Big money and that big hole |

Big money and that big hole

Alan Braunholtz

It’s been an interesting week for politics and money with the Supreme Court upholding the campaign finance reform act. The court in effect said yes, unlimited contributions of money can corrupt politics and the concept of “money talks” isn’t really free speech. Buying influence isn’t free or fair to those with less money.

Hopefully, this is a blow to those who find it easier to get their way through the influence of wealth instead of the normal currency of a democracy, i.e. persuasive, factually based arguments that consider many points of view. There’s probably a little less back-slapping inside the private clubs today. Our all-knowing oligarchy will hopefully find itself questioned a little more.

Speaking of money, our country’s spending bill (the one that keeps the government going) recently stalled, mainly due to all the little projects everyone tacks on for their own districts and special interests.

“Tax and spend” used to be a catchy phrase. Now it needs to be “cut taxes and spend.” It’s not an economic strategy I’d recommend for your own home finance.

Interest-ingly, when the leaders of the House and Senate met to reconcile their differing versions of the bill, certain aspects of proposed changes to overtime rules and FCC regulations that had previously been defeated by the majority reappeared. Similar acts also happened when the energy bill emerged from its top-secret reconciliation.

When leaders ignore majority votes of a representative democracy, they’re really saying, “We know best and don’t care what you think.” That damn oligarchy again.

The continuing assault on the environment and the rules that protect the assault provide an example of the “we know best regardless” mindset in action.

Take the ozone hole. Current predictions put us on track for pre-1980s levels by 2050. This is a great success story for global environmental cooperation and illustrates how long it takes.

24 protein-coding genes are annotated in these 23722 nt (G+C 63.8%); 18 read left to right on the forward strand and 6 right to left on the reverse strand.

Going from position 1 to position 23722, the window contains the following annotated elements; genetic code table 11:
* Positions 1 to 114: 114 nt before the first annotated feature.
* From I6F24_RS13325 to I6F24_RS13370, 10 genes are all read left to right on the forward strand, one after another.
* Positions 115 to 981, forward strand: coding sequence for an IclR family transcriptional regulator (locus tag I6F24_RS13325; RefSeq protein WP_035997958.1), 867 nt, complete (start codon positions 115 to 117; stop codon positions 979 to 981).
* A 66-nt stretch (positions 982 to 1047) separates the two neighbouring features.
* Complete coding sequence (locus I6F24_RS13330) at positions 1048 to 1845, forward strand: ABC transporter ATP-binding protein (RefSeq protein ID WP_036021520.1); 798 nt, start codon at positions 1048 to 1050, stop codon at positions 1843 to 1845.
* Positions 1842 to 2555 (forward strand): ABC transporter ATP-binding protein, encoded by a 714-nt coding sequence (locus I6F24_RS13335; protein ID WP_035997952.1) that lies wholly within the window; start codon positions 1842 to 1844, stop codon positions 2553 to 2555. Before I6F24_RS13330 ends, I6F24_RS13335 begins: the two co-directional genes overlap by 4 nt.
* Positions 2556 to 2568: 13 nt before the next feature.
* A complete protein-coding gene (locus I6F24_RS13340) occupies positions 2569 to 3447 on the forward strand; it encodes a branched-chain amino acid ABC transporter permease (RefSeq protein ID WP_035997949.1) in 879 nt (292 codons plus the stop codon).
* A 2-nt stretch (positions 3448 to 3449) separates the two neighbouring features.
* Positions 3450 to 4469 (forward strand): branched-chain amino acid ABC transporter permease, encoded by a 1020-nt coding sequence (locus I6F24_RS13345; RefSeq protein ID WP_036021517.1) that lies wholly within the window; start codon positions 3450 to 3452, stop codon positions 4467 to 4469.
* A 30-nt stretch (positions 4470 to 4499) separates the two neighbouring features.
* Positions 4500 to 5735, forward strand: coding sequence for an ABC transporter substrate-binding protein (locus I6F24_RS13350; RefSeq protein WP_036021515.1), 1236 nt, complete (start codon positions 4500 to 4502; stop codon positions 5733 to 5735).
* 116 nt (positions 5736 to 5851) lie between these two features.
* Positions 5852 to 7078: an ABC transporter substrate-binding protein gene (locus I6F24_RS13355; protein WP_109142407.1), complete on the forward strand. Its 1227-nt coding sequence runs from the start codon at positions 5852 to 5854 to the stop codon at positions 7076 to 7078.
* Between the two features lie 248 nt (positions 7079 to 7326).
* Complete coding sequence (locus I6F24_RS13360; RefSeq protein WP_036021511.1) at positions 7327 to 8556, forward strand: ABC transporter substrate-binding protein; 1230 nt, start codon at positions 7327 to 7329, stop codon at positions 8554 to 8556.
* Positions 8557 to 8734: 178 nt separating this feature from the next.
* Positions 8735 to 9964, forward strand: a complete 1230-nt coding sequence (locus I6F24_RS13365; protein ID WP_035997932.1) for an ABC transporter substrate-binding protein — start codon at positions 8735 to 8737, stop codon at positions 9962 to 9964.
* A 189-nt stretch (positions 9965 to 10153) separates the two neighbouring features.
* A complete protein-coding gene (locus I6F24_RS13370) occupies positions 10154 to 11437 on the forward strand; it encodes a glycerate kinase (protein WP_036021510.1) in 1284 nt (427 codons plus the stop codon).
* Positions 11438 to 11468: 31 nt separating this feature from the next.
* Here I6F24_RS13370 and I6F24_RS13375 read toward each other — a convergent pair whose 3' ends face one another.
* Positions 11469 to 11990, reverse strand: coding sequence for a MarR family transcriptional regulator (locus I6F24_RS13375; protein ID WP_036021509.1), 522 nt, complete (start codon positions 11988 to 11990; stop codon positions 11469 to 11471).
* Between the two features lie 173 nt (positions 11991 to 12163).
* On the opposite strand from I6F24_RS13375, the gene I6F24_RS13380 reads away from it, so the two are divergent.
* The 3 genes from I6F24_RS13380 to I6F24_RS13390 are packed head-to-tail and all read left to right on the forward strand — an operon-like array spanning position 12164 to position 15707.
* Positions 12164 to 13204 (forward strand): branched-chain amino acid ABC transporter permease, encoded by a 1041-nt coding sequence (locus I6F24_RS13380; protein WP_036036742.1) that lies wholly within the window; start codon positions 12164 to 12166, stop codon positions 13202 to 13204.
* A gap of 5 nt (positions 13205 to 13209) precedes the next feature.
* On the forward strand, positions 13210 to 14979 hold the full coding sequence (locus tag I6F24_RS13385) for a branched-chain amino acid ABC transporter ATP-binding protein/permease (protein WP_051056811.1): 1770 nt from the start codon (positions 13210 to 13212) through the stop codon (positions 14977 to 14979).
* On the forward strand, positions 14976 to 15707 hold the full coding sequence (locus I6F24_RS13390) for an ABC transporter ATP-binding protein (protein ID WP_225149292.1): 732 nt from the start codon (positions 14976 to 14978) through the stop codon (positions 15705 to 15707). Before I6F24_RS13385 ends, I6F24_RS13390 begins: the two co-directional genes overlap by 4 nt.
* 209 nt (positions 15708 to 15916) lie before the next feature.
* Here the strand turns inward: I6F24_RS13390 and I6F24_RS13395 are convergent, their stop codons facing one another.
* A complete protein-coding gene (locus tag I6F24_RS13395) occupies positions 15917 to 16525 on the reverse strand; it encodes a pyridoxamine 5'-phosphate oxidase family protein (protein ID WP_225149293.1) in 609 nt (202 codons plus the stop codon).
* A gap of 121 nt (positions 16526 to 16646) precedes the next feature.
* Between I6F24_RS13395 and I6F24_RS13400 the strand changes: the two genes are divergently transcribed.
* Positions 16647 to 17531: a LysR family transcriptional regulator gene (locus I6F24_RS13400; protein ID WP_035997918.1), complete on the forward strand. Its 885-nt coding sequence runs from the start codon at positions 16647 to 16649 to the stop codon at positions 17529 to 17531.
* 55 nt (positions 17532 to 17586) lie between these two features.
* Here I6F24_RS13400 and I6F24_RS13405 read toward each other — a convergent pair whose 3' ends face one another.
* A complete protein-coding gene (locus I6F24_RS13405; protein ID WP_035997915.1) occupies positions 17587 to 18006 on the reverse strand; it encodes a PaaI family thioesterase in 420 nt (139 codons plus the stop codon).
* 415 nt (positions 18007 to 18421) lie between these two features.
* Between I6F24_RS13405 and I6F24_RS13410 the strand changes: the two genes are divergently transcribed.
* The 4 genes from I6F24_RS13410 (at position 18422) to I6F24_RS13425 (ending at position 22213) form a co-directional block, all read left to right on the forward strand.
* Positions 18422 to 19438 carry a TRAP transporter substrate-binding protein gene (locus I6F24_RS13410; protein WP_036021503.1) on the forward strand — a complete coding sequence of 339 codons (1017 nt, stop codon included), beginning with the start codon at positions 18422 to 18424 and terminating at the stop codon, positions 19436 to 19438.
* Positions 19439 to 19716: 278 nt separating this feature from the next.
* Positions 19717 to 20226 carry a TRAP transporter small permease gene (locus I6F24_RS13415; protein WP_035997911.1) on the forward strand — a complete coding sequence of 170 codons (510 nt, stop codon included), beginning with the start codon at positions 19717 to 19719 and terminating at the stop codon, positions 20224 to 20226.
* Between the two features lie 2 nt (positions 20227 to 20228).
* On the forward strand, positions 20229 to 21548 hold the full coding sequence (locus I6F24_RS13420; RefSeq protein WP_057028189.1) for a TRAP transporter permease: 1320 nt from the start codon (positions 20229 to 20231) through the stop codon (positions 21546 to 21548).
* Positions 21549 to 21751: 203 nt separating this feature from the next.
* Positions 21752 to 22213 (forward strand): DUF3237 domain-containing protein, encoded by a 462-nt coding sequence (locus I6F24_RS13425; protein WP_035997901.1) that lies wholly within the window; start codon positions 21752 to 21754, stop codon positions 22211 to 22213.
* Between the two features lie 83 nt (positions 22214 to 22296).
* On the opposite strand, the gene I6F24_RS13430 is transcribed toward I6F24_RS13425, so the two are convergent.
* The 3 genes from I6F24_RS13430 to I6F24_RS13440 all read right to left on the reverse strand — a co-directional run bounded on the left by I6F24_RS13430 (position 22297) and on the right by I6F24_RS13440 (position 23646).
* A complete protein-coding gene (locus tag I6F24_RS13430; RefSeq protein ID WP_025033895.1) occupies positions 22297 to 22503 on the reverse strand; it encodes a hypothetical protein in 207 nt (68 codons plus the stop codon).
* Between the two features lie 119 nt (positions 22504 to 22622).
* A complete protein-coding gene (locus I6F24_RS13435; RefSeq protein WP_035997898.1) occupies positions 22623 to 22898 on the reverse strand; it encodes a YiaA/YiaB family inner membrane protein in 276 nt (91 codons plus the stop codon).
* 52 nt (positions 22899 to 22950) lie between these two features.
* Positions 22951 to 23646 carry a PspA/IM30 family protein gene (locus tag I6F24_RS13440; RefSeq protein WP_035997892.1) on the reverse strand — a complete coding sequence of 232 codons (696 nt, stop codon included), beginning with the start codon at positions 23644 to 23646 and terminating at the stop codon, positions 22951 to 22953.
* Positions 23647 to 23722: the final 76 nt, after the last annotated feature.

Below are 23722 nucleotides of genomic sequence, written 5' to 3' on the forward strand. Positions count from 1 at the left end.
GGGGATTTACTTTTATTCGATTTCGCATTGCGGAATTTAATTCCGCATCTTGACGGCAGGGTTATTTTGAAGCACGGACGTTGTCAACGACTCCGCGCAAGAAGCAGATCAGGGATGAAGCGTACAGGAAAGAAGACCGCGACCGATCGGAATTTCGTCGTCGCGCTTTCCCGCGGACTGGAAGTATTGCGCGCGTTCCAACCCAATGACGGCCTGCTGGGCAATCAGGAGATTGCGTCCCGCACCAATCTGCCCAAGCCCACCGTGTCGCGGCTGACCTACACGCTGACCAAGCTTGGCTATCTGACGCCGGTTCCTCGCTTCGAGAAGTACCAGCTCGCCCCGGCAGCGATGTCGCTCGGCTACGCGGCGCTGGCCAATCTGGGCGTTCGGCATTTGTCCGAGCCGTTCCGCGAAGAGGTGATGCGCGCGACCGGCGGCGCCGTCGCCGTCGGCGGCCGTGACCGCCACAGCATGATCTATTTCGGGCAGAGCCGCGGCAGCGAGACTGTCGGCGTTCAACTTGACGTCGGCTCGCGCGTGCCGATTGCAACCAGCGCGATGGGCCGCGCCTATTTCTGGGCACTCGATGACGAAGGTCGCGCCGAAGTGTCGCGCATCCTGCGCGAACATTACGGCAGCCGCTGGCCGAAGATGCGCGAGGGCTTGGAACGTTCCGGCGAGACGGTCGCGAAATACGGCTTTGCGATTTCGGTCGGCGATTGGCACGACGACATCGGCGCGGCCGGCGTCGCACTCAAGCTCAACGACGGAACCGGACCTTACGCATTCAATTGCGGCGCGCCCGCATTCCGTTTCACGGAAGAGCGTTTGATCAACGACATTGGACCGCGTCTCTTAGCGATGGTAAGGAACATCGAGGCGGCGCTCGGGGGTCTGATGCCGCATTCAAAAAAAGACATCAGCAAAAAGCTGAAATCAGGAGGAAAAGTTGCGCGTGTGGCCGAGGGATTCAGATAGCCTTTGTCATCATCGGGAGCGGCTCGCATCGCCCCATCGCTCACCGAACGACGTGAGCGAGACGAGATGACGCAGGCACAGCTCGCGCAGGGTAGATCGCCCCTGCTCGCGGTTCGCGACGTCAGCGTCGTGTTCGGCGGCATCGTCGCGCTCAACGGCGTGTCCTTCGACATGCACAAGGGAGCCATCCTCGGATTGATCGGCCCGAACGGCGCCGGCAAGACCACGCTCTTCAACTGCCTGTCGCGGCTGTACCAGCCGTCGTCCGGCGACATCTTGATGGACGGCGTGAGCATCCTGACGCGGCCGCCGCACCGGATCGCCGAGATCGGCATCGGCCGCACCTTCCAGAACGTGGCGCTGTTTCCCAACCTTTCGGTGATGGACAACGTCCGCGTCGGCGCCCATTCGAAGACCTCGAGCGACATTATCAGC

In 1987 the Montreal Protocol regulated CFCs and other ozone-destroying gases, and they’re decreasing. Bromine is one of these; it destroys ozone 45 times more than the chlorine in CFCs. Atmospheric scientists look at the ozone hole as a close call. We discovered it by accident, could take action sooner rather than later, and 50 years ago chemists fortunately chose an inert chlorine gas as a propellant for aerosols. If they’d chosen bromine instead, we’d have a lot less ozone.

While the effect of climate change on the ozone layer remains to be seen, one of the biggest threats to the ozone hole repair is us. The U.S. government wants to use more, not less, of the fumigant methyl bromide, one of the major sources of atmospheric bromine and scheduled under the Montreal Protocol for phase out by 2005.

Since 1991, we’ve done a great job reducing our use by half, though we still use more than any other country. It’s the cheapest fumigant out there, and under pressure from agribusiness we’re asking for exemptions to the protocol. Our government still doesn’t get the one atmosphere-one planet thing.

This government has always been a proponent of states’ rights, so I guess good luck to the 12 states and two cities that disagree with the White House ordering the EPA not to classify CO2 as a pollutant and exempt it from regulation. (Campaign promises, anyone?)

CO2 obviously isn’t a pollutant, since we breathe it out. Yes, it naturally occurs as .0003 percent of the atmosphere. Over the last 100 years an increase of about a third (i.e. .00004 percent of the total atmosphere) is thought by almost all scientists not dependent on the fossil fuel industry for pay or grants to be contributing to global warming.

Climate change has the potential to be one of the bigger threats to disrupt our lives, so perhaps the gases that cause it should be considered pollutants. We already dodged a bullet with the ozone layer. Let’s not make a habit of in-action under threat.

A recent bill sponsored by Sens. McCain and Lieberman tried to take the first step to addressing our greenhouse gas pollution. It was defeated 55-43. This bill would have cost the average household about $20 per year – hardly the catastrophic costs foot draggers like to shudder at.

Oh well, 43 concerned senators is a start. It took five attempts for campaign finance reform to pass and start saving our democracy from being smothered by money. It’ll probably take more to stop our planet being smothered by CO2.

Alan Braunholtz of Vail writes a weekly column for the Daily.

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